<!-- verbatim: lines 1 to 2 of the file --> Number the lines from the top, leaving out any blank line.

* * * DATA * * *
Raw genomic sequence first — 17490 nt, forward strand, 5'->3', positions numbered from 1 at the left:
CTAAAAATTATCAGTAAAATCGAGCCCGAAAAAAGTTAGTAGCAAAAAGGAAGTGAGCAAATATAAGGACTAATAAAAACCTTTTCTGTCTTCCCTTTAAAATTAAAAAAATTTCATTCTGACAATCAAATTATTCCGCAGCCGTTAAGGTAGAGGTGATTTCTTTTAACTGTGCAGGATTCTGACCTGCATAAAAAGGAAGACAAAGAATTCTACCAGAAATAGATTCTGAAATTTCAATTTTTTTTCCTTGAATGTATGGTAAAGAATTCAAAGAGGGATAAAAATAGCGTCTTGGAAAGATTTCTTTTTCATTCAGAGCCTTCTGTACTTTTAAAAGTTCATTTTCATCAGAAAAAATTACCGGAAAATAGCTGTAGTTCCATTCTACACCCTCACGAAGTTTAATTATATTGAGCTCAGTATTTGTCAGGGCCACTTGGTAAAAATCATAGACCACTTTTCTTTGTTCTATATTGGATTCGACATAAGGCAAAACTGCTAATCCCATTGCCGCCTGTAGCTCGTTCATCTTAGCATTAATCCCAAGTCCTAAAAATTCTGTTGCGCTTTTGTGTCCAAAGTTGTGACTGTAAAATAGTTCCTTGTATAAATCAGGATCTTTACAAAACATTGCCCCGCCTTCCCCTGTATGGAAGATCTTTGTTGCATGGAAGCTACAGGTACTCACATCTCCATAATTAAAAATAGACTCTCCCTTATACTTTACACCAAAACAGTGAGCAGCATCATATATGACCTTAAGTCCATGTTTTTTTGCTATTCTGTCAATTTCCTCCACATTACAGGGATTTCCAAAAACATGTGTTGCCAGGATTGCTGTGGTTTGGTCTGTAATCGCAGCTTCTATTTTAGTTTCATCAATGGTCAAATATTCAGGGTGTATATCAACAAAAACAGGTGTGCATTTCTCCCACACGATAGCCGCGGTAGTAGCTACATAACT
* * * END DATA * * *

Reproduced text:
Raw genomic sequence first — 17490 nt, forward strand, 5'->3', positions numbered from 1 at the left:
CTAAAAATTATCAGTAAAATCGAGCCCGAAAAAAGTTAGTAGCAAAAAGGAAGTGAGCAAATATAAGGACTAATAAAAACCTTTTCTGTCTTCCCTTTAAAATTAAAAAAATTTCATTCTGACAATCAAATTATTCCGCAGCCGTTAAGGTAGAGGTGATTTCTTTTAACTGTGCAGGATTCTGACCTGCATAAAAAGGAAGACAAAGAATTCTACCAGAAATAGATTCTGAAATTTCAATTTTTTTTCCTTGAATGTATGGTAAAGAATTCAAAGAGGGATAAAAATAGCGTCTTGGAAAGATTTCTTTTTCATTCAGAGCCTTCTGTACTTTTAAAAGTTCATTTTCATCAGAAAAAATTACCGGAAAATAGCTGTAGTTCCATTCTACACCCTCACGAAGTTTAATTATATTGAGCTCAGTATTTGTCAGGGCCACTTGGTAAAAATCATAGACCACTTTTCTTTGTTCTATATTGGATTCGACATAAGGCAAAACTGCTAATCCCATTGCCGCCTGTAGCTCGTTCATCTTAGCATTAATCCCAAGTCCTAAAAATTCTGTTGCGCTTTTGTGTCCAAAGTTGTGACTGTAAAATAGTTCCTTGTATAAATCAGGATCTTTACAAAACATTGCCCCGCCTTCCCCTGTATGGAAGATCTTTGTTGCATGGAAGCTACAGGTACTCACATCTCCATAATTAAAAATAGACTCTCCCTTATACTTTACACCAAAACAGTGAGCAGCATCATATATGACCTTAAGTCCATGTTTTTTTGCTATTCTGTCAATTTCCTCCACATTACAGGGATTTCCAAAAACATGTGTTGCCAGGATTGCTGTGGTTTGGTCTGTAATCGCAGCTTCTATTTTAGTTTCATCAATGGTCAAATATTCAGGGTGTATATCAACAAAAACAGGTGTGCATTTCTCCCACACGATAGCCGCGGTAGTAGCTACATAACT